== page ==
What you need to know
- Epic Games' trial against Apple will call in May.
- A list of witnesses confirms Apple heavyweights including CEO Tim Cook will be called to testify.
- Epic CEO Tim Sweeney is also mentioned.
Updated with a statement from Epic Games, March 20
A new court filing in the Epic Games vs Apple antitrust lawsuit confirms CEO Tim Cook, among others, may be called as witnesses.
Chief Executive Officer Tim Cook and software chief Craig Federighi are among the technology giant's top executives who may testify in its trial versus Epic Games. In addition to Cook and Federighi, App Store Vice President Matt Fischer, Apple's former marketing chief and current Apple Fellow Phil Schiller may also testify, the company said. Other executives who may also take the stand include those in charge of combating fraud on the App Store, facilitating payments, game development, marketing, and developer relations, according to a tentative list of Apple's witnesses submitted to the court.
The list was filed on March 20, and an accompanying witness list seen by iMore from Epic Games lists its CEO and founder Tim Sweeney as well as Stanford Professor Susan Athey. As noted by antitrust litigation expert Florian Mueller, the summary of her opening opinion filed by Epic reveals Athey thinks that both developer and consumer would be better off with an independent multi-platform app store. Other witnesses called by Epic will include Facebook's VP of gaming, Vivek Sharma, who has previously said that Apple is "like the DMV" when it comes to its App Store saying "you wait in line and hope you'll get your license." Epic will also call on Microsoft's VP of Xbox development Lori Wright.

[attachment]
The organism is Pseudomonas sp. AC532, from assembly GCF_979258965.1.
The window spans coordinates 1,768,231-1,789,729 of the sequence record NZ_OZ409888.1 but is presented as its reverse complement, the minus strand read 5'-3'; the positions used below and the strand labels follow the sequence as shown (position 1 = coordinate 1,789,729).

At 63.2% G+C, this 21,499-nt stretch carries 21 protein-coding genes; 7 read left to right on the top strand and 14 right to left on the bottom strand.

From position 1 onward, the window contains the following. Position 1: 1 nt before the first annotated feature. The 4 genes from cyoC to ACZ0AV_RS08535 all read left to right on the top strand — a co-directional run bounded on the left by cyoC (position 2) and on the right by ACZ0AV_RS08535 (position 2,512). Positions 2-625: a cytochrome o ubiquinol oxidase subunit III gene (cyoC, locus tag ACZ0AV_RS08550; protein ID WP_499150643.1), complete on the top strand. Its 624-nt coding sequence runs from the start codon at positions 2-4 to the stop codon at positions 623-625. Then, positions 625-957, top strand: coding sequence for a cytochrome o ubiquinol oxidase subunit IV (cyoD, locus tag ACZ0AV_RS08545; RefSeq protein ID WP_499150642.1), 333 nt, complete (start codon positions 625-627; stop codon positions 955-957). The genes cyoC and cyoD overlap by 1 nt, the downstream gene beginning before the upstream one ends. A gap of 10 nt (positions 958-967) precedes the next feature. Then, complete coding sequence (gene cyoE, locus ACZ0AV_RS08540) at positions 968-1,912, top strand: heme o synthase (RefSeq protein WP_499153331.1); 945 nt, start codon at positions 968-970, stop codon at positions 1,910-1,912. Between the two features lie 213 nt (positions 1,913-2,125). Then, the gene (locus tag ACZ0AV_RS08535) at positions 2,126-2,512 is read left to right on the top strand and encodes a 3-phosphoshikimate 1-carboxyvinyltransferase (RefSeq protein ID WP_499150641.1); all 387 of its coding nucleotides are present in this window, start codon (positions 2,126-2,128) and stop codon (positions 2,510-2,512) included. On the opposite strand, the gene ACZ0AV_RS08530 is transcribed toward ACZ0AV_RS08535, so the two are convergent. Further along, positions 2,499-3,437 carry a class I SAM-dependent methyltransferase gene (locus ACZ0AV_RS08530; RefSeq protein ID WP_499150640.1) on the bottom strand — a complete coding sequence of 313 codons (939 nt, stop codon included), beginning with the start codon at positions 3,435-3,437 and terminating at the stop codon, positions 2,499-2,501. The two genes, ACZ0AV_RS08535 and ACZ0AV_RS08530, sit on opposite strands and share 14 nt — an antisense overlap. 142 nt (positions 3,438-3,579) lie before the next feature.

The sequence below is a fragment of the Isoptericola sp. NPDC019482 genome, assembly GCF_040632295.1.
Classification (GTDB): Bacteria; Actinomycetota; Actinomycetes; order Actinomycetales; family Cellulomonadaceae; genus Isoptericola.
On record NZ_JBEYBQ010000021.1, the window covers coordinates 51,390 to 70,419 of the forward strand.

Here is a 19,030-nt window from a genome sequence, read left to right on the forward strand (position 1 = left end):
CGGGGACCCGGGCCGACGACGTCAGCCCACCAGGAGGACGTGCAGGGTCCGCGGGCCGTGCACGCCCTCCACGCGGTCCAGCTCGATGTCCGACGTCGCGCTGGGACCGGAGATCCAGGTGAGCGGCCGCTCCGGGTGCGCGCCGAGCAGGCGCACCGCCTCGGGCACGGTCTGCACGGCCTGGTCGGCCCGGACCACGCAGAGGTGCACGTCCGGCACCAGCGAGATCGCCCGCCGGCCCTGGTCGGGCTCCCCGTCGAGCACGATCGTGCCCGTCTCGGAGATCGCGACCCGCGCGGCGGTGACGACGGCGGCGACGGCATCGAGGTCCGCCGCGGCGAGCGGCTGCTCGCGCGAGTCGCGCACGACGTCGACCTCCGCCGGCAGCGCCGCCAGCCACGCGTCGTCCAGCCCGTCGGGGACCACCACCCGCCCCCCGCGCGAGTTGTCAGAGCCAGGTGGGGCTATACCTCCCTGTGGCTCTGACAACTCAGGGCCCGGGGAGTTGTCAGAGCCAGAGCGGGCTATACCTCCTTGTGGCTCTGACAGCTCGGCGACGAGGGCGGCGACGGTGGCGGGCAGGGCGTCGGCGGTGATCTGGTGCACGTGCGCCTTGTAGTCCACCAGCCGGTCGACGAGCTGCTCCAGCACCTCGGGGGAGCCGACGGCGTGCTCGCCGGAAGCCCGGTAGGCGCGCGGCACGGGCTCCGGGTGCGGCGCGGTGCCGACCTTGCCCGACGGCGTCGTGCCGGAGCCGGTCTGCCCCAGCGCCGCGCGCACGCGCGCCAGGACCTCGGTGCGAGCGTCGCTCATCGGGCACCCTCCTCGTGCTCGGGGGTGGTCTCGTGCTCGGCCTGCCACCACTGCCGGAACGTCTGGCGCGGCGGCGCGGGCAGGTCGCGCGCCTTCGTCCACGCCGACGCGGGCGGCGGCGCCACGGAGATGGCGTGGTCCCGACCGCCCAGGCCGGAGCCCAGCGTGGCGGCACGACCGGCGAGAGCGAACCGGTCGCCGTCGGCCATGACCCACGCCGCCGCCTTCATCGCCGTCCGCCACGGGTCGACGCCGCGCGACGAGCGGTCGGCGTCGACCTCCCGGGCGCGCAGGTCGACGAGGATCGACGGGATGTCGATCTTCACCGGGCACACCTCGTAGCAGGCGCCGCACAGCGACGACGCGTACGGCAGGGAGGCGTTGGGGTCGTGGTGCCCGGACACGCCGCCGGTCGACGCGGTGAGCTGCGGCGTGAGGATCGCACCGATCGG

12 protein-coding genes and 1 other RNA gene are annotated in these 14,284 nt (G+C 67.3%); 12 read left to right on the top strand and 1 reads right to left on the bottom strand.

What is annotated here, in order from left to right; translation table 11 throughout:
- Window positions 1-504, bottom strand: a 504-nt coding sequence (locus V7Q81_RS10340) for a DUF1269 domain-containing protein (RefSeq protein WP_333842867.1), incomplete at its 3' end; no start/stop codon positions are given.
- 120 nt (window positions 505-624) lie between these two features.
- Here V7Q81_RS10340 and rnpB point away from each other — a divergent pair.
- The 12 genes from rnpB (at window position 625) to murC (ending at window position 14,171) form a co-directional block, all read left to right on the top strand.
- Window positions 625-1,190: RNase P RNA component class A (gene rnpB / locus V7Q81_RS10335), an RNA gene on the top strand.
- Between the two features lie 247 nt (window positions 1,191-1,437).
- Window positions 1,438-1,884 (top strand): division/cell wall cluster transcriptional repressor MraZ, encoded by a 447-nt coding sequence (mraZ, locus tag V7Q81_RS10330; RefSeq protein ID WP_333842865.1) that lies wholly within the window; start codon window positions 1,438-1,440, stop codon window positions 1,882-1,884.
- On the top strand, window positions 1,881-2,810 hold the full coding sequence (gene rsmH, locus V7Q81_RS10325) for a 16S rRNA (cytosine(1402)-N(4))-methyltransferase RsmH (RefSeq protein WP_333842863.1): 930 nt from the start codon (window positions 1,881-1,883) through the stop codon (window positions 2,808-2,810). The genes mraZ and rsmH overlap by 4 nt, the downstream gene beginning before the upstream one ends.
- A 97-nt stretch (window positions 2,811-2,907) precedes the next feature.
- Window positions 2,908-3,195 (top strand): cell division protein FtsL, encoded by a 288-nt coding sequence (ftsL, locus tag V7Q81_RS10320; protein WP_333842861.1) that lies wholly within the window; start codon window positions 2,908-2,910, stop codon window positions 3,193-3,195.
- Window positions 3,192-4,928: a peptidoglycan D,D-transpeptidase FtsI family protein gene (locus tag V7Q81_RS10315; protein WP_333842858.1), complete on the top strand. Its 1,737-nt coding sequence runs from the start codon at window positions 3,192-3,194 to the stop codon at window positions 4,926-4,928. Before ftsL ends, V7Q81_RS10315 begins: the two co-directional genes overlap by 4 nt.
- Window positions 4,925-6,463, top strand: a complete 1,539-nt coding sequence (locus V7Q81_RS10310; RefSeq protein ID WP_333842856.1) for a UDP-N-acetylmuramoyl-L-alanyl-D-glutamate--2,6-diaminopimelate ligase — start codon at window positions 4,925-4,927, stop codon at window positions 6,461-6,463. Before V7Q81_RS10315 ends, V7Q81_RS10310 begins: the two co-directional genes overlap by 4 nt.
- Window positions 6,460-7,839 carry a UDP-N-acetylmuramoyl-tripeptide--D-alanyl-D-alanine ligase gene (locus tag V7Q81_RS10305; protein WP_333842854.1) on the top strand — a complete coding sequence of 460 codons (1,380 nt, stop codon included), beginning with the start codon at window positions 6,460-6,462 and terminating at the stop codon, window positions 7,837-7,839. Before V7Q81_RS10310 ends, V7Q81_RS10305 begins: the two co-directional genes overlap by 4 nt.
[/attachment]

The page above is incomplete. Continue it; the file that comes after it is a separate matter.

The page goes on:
In a statement to iMore, an Epic Games spokesperson said "the chorus of developers speaking out against Apple and their anticompetitive practices has become louder. We are not alone in this fight. We look forward to making our case for competition in app distribution and payment processes."
Apple said "We feel confident the case will prove that Epic purposefully breached its agreement solely to increase its revenues, which is what resulted in their removal from the App Store... By doing that, Epic circumvented the security features of the App Store in a way that would lead to reduced competition and put consumers' privacy and data security at tremendous risk."
As Bloomberg notes, witnesses will testify live and in person, a break from a trial that has been conducted almost exclusively over Zoom since it was filed in August.
As noted from court filings earlier this week, the trial hit a small speed bump when counsel for Epic informed Apple's lawyers that previously submitted data within evidence contained errors, a deadline for expert rebuttal reports was moved to Friday gone by judge Rogers.